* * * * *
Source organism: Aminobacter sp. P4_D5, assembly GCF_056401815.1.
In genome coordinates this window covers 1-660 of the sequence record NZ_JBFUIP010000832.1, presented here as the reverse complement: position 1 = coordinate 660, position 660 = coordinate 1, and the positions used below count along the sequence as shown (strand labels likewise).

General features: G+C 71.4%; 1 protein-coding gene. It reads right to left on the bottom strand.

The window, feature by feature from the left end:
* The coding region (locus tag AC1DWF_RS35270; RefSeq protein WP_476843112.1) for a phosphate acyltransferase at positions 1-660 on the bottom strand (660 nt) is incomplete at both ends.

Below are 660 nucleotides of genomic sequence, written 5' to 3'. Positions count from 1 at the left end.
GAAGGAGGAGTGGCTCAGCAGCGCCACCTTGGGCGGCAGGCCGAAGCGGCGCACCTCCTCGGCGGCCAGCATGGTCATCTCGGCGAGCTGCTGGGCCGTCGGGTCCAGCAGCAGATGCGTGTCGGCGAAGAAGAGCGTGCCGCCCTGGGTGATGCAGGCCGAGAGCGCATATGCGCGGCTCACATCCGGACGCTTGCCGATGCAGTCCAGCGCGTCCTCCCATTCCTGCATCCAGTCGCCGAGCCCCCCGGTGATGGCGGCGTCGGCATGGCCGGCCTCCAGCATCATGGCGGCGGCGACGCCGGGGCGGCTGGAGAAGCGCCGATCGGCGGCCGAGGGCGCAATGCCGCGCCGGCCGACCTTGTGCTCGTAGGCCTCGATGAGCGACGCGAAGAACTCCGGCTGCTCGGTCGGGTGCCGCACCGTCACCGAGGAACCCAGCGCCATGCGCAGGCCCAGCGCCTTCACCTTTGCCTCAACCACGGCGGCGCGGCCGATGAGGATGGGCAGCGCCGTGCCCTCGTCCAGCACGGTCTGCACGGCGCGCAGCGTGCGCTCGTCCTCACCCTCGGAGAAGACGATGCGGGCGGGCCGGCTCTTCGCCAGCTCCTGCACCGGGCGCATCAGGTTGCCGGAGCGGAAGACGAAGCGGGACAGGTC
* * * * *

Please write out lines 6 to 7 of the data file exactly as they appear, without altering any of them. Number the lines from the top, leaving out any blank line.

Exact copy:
Below are 660 nucleotides of genomic sequence, written 5' to 3'. Positions count from 1 at the left end.
GAAGGAGGAGTGGCTCAGCAGCGCCACCTTGGGCGGCAGGCCGAAGCGGCGCACCTCCTCGGCGGCCAGCATGGTCATCTCGGCGAGCTGCTGGGCCGTCGGGTCCAGCAGCAGATGCGTGTCGGCGAAGAAGAGCGTGCCGCCCTGGGTGATGCAGGCCGAGAGCGCATATGCGCGGCTCACATCCGGACGCTTGCCGATGCAGTCCAGCGCGTCCTCCCATTCCTGCATCCAGTCGCCGAGCCCCCCGGTGATGGCGGCGTCGGCATGGCCGGCCTCCAGCATCATGGCGGCGGCGACGCCGGGGCGGCTGGAGAAGCGCCGATCGGCGGCCGAGGGCGCAATGCCGCGCCGGCCGACCTTGTGCTCGTAGGCCTCGATGAGCGACGCGAAGAACTCCGGCTGCTCGGTCGGGTGCCGCACCGTCACCGAGGAACCCAGCGCCATGCGCAGGCCCAGCGCCTTCACCTTTGCCTCAACCACGGCGGCGCGGCCGATGAGGATGGGCAGCGCCGTGCCCTCGTCCAGCACGGTCTGCACGGCGCGCAGCGTGCGCTCGTCCTCACCCTCGGAGAAGACGATGCGGGCGGGCCGGCTCTTCGCCAGCTCCTGCACCGGGCGCATCAGGTTGCCGGAGCGGAAGACGAAGCGGGACAGGTC